"They are Prussians," repeated the crowd, with brightening faces.

Headed by the mayor, they went forward to meet and conduct them to the middle of the square, where they halted. The mayor then approached the officer and asked him what he desired.

The officer, after making the drummer a sign, who beat the roll powerfully, drew out a roll of paper and unfolded it. The villagers pushed forward and waited with breathless attention. Close to the officer stood the old shepherd, next to him his son and Anna Sophia, who was staring, pale and trembling, at the officer, who now began to read.

This paper commanded the unmarried men of the village to place themselves under the king's flag, and to take their places in the ranks of those who fought for their country. Harvest was at an end, and the king could now demand the fighting men of villages and cities to join him and share with him his dangers and his victories. The officer then commanded the mayor to give him early the next morning a list of the unmarried men in the village, that he might call them out and conduct them to Cleve for further orders.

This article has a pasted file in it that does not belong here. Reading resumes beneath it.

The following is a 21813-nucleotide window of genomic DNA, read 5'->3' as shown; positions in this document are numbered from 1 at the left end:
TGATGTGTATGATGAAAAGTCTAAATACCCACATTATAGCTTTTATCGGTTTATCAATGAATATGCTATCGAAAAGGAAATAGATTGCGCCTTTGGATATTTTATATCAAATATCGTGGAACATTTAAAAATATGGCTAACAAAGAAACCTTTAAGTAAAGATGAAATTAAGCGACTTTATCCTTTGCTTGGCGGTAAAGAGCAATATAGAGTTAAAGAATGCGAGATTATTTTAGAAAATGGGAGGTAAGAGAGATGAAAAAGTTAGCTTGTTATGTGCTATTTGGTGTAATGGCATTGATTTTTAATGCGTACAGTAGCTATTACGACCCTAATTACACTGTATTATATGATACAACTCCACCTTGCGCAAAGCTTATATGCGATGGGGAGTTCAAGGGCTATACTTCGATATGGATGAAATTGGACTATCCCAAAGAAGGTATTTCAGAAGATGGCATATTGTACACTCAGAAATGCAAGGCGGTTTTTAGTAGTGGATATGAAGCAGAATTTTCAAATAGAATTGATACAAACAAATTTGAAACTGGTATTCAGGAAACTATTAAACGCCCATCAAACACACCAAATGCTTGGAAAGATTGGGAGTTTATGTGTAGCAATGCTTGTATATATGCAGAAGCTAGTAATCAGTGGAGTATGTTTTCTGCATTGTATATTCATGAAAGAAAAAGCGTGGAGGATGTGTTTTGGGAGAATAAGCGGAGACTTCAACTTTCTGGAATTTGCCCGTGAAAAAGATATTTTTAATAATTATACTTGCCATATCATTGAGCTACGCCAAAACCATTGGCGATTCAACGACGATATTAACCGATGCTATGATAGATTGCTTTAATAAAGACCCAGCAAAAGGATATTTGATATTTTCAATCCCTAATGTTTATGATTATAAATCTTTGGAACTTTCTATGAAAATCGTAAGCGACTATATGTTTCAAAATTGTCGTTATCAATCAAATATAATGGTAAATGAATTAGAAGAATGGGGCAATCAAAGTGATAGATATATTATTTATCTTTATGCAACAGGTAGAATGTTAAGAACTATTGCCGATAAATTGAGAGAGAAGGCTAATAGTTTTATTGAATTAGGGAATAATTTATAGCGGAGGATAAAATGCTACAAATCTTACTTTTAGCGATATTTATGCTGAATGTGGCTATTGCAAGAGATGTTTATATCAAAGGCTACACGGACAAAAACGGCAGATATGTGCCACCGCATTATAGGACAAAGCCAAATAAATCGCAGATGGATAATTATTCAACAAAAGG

A hollow murmur ran through the crowd when the officer had finished. The joyful and inspired emotion they had just felt gave way to discontent and gloom. All had been ready to celebrate the victory, but found it far from desirable to enter the ranks.

The old shepherd looked angrily at the despairing crowd, and an expression of pious peace spread over his venerable countenance. Turning to the officer, he said, in a loud voice,

"I had six sons in the army; two fell in the battle of Losovitz, and my poor old heart still weeps for the dead, but it is also content that the king calls for another sacrifice. I have one other son; he is unmarried, has no one to take care of, neither wife nor child nor his old father, for, thank God, I still have strength to support myself. Go, then, my son Charles Henry, the king calls you; and if it must be so, lie down like your brothers in a heroic grave."

He ceased and laid his hand, as if with a blessing, upon his son's head; but Henry did not partake of his father's enthusiasm. His face was pale as death, and his powerful frame trembled as if with fever.